(An exercise in random applied theology...)
Over the course of my leadership at several churches, I have had to dig deep to help pastor people through both legitimate and illegitimate concerns surrounding their germophobia. There are two places in the worship service where these concerns most consistently arise--greeting and Communion. When many churches practice their "greeting time," usually it involves shaking hands, sometimes holding hands, sometimes hugging. In all these gestures, physical contact is made, and germs, bacteria, and viruses are more likely to spread. The same is often true for many forms of Communion. Unless the elements have been completely individualized (pre-cut, even pre-packaged) or prepared by latex-gloved hands (notwithstanding latex allergies!), they often come to the table already "tainted." And then, when people receive the elements--picking up a cup, pulling off a piece of bread, or (buhm...Buhm...BUHHHHHM!) drinking from a common cup (!)--no doubt further germs are exchanged, increasing the likelihood of the spread of germs.
(This is a total sidenote...but my friend, guitarist, and mandolinist, Erick Young, while studying biology in college, noted an interesting article that determined that, of all the forms of Communion, intinction [which we practice] was the one which introduced the greatest amount of germs into the elements.)
So, the question is not whether or not certain practices of worship indeed facilitate the spread of germs and sickness. They do. We must move on to ask, "Should we adjust or eliminate those practices for the sake of public health?" For instance, should we encourage people to not touch each other during the greeting and just "air hug"? Should we assign an extra elder at each communion station with hand sanitizer and ask the rest to wear gloves and surgical masks? In all seriousness, here are the things that I consider:
1) We live in a society with a generally high value of public health.
We enjoy great medicine and world-class doctors. We have quick access to all kinds of drugs and vitamins, and many of our cities are saturated with places to sanitize. What a blessing! The majority world does not know this kind of health. So, when making a judgment call about all of this, our context is key. I tend to think that we are generally much more healthy than most and can therefore stand to share a few germs, if greater priorities behoove us. Of course, there are individuals with auto-immune diseases who might have to think more seriously than the rest of us average folk...but I'm speaking about us generally.
2) So much of our culture has been "de-sarxed."
Sarx is the Greek word for "flesh." Many cultural commentators have noted that modern society is experiencing greater connectivity through technology while at the same time experiencing less and less physical, human interaction. We're calling, texting, emailing, Facebooking, tweeting. But human-to-human contact may be at an all-time low in Western society. In such a climate, it may be easier for us to miss or discount the value of human-to-human physical contact, such that germ-containment might move up higher on the totem pole of values than perhaps it ought.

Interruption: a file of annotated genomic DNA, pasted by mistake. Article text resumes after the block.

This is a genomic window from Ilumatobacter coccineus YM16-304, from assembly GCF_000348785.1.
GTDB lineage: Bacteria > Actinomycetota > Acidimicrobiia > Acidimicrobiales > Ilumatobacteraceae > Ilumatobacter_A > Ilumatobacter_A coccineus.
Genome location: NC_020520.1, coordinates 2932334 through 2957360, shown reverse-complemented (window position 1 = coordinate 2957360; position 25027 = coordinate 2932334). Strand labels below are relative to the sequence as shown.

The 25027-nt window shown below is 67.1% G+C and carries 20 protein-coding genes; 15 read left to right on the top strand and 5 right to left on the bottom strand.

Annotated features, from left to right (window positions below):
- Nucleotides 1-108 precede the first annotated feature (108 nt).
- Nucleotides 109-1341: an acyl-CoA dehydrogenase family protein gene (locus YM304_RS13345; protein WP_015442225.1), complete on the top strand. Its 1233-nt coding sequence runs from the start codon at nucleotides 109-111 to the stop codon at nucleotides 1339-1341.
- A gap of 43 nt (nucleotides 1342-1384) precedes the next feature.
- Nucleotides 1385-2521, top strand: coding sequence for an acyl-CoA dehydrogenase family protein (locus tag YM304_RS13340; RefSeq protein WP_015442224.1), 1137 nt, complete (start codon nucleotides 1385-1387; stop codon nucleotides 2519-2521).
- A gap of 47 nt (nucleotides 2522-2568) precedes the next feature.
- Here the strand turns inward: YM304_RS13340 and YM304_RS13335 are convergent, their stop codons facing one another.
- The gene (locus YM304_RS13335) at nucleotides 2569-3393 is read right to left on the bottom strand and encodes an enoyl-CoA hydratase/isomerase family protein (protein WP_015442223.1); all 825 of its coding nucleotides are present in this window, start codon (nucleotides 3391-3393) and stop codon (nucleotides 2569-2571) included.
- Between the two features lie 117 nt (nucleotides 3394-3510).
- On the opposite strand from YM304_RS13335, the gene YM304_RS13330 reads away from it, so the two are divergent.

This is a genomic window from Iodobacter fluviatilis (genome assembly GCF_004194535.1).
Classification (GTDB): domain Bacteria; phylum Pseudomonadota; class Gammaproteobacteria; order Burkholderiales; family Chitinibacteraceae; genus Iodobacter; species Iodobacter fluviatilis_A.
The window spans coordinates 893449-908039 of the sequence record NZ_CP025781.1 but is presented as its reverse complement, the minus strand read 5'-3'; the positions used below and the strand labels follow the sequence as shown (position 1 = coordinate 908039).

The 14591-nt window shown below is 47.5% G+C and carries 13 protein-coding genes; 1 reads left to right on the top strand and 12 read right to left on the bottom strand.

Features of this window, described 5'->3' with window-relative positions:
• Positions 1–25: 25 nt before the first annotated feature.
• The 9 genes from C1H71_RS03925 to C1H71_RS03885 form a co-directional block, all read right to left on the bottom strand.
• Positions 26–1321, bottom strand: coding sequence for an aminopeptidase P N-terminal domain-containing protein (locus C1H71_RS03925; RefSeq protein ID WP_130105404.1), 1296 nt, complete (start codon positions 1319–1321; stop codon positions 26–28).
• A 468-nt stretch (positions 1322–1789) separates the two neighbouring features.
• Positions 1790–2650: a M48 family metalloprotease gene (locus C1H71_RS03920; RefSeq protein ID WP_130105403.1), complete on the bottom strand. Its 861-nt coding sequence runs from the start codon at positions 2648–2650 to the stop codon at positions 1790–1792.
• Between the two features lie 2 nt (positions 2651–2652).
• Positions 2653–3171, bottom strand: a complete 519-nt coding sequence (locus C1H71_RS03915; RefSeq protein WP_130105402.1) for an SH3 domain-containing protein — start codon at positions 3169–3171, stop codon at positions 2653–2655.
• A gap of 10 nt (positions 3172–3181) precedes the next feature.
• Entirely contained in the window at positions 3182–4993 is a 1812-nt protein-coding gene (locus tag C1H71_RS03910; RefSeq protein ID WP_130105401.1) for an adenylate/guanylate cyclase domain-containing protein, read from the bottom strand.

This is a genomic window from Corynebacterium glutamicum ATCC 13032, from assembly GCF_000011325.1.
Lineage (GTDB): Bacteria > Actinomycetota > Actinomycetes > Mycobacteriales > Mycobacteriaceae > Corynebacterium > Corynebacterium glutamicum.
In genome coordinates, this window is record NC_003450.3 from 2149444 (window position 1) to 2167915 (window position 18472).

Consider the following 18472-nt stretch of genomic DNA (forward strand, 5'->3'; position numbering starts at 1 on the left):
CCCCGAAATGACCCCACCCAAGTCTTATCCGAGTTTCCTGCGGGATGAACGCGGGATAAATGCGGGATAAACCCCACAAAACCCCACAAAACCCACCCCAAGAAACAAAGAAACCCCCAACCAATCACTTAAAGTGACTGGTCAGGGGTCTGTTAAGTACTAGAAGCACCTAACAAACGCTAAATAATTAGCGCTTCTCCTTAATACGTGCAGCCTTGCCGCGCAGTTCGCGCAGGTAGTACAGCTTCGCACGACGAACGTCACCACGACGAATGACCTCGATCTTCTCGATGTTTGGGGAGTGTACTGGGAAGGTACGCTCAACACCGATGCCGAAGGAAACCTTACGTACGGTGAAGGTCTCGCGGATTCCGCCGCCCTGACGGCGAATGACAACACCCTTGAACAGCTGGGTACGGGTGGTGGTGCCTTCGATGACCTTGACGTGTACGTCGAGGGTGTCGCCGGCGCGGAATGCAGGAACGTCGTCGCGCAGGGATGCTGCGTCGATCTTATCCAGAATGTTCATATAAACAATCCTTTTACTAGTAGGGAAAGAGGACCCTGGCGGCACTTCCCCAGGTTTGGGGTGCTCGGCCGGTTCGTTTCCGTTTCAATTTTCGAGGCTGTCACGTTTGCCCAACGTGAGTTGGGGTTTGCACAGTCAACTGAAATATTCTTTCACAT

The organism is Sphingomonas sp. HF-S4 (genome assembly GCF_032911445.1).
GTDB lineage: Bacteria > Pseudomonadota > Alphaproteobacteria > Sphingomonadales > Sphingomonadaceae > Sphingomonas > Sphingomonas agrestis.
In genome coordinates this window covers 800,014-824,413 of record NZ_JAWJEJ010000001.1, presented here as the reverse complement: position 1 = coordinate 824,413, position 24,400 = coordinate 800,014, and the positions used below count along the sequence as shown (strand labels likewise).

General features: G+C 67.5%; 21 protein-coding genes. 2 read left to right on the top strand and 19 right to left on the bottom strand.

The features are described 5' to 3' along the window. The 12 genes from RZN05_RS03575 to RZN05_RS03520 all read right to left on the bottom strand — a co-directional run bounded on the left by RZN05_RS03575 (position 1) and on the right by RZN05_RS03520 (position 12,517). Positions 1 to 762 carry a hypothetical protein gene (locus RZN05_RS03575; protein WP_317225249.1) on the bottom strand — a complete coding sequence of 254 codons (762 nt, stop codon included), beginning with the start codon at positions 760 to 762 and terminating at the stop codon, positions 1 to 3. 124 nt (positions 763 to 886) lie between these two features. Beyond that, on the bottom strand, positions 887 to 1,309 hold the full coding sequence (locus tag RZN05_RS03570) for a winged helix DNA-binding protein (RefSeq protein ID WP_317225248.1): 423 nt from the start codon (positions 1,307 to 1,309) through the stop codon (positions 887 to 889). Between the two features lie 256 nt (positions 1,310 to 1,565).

3) Our physical bodies matter to God.
It is a heavy-handed Greek dualism, not a biblical anthropology, that tells us that only the spirit matters. God created the physical world and our bodies. He will re-create both. Though we may wrestle through philosophical questions of our core identity being physical or spiritual, our bodies are highly valued by God as being part of our identity as persons--who we are.
Both Matt Anderson's Earthen Vessels and Valerie Hess and Lane Arnold's The Life of the Body speak amply to this issue of the value of the physical body, and they both point not only to God's creation, but Christ's incarnation, as a valuable, informative doctrine on the matter.
4) Christ's incarnation encourages us to keep touching each other. :)
When God the Son took on flesh, the Triune Community made a profound statement about how far They would go for physical connectivity. Christ would connect and interact with us physically, even to the point of death. When He took on flesh, a value-judgment by God was laid bare--God cares about the physical realm. It makes sense then that psychologists point to physical touch as a necessary part of human development and flourishing. Physical contact is part of God's design of the way things ought to be, and the incarnation is Exhibit A.
My opinion, therefore, is that, while we can use wisdom and the best ideas that modern hygiene has to offer, there's something powerful that we would lose if we hyper-sanitized our worship practices. It may just be me, but I actually like knowing that there are germs in the elements of Communion. That picture serves to remind me that the Lord's Supper juxtaposes a tension of "mundane glory." It is a mystery and life-changing encounter. And yet it is made manifest in earthy wheat, yeast, and fruit, which are broken and crushed, as Christ was. In a small way, too, when I share in the germs of my brothers and sisters (perhaps this sounds twisted), I symbolize (and maybe actualize) my willingness to bear their burdens (Gal 6:2), as Christ did mine (Isa 53:4). All the more, then, not only do I need to shake hands, hug, and share in the bread and wine for my well-being in the spiritual body of Christ, I want to do so, even at a little risk to my physical health. I want to be wise in keeping clean. But I also want to trust God for the details as He calls me into deep, rich, life-giving, albeit dirty, community.
So, in a society where human touch is at a painful, spiritually emaciating low, for Christ's sake (literally), don't give up the few chances we have in worship to model what the kingdom of God will look like when our Lord brings it to the fullness of consummation.